The Global Rundown
Medical experts warn that water shutoffs in Detroit are creating a public health crisis. In neighboring Flint, Michigan, the state is preparing to close more than half of the free water distribution points as the city’s lead levels remain below federal safety standards. The drought in Somalia may deepen until October, and it has already displaced more than 700,000 people. Dry weather is helping fuel forest fires that forced thousands of people to evacuate coastal areas in France. In India’s Gujarat state, monsoon floods have killed dozens of people. Many international airports in the United Kingdom do not provide free drinking water fountains past security, a survey found.
“The folks that are suffering from these water shutoffs aren’t just staying in their houses. They’re going out shopping in grocery stores, taking care of kids, delivering food to you at lunch time, cleaning the office buildings, they’re cleaning the hotels, they’re cleaning homes, they are in the community living their lives. And that puts the entire community at risk. So the water shutoffs are a public health crisis of enormous dimensions.” –Dr. Wendy Johnson, director of La Familia Medical Center in New Mexico, speaking as part of a panel of experts that raised concerns Wednesday about the health effects of water shutoffs in Detroit. The panel was convened after a preliminary study by researchers at the Henry Ford Global Health Initiative found a correlation between patients with water-related illnesses and areas of the city where water shutoffs have occurred. (Detroit Free Press)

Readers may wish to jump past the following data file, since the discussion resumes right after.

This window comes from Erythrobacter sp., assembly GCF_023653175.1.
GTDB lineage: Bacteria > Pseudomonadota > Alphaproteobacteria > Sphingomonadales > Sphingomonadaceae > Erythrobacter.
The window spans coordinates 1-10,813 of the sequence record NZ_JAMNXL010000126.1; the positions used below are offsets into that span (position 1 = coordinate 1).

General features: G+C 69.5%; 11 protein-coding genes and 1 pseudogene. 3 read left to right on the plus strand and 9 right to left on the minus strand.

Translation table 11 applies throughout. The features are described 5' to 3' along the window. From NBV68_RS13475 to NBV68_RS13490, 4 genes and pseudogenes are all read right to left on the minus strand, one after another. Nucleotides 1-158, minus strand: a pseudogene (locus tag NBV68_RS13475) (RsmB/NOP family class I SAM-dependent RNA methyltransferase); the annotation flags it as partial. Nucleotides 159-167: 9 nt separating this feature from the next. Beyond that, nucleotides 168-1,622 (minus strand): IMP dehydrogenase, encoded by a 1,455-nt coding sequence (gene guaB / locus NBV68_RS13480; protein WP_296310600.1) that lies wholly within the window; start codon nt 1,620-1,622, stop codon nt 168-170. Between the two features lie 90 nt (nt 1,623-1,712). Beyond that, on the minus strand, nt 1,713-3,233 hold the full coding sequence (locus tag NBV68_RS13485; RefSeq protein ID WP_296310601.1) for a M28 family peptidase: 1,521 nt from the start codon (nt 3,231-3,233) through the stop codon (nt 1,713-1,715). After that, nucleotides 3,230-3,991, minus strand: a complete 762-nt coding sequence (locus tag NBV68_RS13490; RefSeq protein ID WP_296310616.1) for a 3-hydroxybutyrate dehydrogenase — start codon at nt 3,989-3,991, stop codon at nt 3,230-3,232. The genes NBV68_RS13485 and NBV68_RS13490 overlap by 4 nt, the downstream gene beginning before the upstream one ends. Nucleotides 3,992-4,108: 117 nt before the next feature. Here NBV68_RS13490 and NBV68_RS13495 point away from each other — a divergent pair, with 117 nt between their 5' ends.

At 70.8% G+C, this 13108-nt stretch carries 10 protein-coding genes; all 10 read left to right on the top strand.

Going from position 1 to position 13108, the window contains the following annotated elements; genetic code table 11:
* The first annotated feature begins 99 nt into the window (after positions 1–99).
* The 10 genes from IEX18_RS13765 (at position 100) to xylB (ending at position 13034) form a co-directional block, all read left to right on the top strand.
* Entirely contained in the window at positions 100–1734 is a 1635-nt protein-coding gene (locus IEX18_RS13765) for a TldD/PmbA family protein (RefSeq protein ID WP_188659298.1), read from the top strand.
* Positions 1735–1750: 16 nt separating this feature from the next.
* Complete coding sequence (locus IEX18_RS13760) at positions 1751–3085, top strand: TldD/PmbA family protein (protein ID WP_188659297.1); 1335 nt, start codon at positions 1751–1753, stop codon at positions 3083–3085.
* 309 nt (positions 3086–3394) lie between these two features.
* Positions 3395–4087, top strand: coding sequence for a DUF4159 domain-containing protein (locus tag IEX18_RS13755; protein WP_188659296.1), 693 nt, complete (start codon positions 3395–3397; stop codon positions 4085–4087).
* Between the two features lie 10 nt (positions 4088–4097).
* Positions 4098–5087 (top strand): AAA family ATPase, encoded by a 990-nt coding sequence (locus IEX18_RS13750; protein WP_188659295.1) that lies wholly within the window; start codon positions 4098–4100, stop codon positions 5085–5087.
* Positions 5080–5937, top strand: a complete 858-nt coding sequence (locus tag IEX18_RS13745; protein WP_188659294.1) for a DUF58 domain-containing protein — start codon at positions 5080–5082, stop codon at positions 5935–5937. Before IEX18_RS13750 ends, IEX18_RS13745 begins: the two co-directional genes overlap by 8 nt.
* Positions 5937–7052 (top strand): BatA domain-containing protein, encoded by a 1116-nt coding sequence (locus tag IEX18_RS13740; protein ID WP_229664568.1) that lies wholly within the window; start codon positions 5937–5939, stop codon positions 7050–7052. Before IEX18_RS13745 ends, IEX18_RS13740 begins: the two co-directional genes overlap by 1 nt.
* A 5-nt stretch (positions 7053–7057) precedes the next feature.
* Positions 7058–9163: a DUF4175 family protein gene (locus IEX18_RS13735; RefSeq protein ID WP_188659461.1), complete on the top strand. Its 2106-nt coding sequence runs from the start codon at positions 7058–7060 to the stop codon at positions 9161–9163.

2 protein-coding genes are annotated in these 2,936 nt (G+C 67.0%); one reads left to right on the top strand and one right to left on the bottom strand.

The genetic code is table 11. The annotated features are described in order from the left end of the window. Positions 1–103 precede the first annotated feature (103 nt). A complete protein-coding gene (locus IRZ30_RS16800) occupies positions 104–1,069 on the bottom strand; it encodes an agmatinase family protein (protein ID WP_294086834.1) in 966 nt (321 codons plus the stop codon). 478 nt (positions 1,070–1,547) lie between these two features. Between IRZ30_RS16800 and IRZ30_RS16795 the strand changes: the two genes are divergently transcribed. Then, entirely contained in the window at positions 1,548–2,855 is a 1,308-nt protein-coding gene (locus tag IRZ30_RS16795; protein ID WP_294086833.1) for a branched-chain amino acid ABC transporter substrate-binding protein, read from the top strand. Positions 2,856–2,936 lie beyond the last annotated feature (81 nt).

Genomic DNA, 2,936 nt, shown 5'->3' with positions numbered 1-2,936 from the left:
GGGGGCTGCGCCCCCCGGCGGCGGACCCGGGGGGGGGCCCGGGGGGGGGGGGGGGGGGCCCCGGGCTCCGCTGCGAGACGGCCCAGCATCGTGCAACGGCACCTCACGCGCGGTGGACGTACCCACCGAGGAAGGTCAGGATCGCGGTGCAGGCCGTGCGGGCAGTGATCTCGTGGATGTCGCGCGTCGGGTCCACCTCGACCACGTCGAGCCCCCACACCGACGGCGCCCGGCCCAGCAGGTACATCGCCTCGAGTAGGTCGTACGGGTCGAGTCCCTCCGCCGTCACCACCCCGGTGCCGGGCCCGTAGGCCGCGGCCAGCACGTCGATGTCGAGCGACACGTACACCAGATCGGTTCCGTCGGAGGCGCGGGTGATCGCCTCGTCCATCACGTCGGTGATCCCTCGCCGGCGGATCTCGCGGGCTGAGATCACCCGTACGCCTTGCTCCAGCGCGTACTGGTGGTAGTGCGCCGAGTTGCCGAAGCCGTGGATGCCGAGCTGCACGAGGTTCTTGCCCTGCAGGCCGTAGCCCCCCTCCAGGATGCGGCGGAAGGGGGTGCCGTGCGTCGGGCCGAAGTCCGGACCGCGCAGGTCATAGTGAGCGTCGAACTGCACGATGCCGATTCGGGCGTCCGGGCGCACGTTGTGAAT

In context: In Detroit, the poorest are losing access to water.
By The Numbers
25,000 people Number displaced over the past three weeks due to monsoon flooding in India’s Gujarat state. The floods have killed 75 people in the state and threaten crops across the region. Reuters
5 of 9 water distribution sites will be closed in Flint, Michigan after state officials found that levels of lead in the city’s water supply remain within federal safety standards. Associated Press
Science, Studies, And Reports
Erratic rainfall in Somalia is expected to cut cereal production to between 50 and 60 percent of average this season, and drought conditions are expected to deepen until October, according to the latest humanitarian report released by the United Nations. The report found that 766,000 people have been displaced by the drought since last November. UN Office for the Coordination of Humanitarian Affairs
A consumer information survey of 30 international airports in the United Kingdom found that 60 percent do not have free water fountains available for passengers after they go through security checkpoints. The problem is compounded by practices that require passengers to dispose of filled water bottles before entering security. Guardian
On The Radar
Dry weather and wind continue to fuel forest fires in France, Italy, and Portugal. At least 12,000 people have been evacuated this week from the Cote d’Azur coast in France, where fires are threatening homes and affecting tourism in the region. Associated Press